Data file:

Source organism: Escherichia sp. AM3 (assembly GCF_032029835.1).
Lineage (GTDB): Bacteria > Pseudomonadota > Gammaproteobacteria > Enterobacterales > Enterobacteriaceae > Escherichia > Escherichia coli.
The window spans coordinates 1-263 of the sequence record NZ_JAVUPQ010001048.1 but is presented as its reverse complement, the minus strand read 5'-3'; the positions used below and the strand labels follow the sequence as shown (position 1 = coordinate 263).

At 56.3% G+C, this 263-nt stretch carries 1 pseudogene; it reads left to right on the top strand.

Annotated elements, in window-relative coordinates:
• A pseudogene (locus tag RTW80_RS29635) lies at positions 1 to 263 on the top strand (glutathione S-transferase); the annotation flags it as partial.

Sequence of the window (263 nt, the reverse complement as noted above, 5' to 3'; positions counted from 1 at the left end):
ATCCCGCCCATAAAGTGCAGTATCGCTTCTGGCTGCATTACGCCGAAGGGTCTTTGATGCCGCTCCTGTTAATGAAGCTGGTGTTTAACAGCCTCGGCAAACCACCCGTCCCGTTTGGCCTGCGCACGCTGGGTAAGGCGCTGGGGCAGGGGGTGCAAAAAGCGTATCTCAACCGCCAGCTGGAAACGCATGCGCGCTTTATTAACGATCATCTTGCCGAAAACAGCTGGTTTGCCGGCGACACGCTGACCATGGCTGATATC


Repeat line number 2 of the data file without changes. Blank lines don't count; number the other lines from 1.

Lineage (GTDB): Bacteria > Pseudomonadota > Gammaproteobacteria > Enterobacterales > Enterobacteriaceae > Escherichia > Escherichia coli.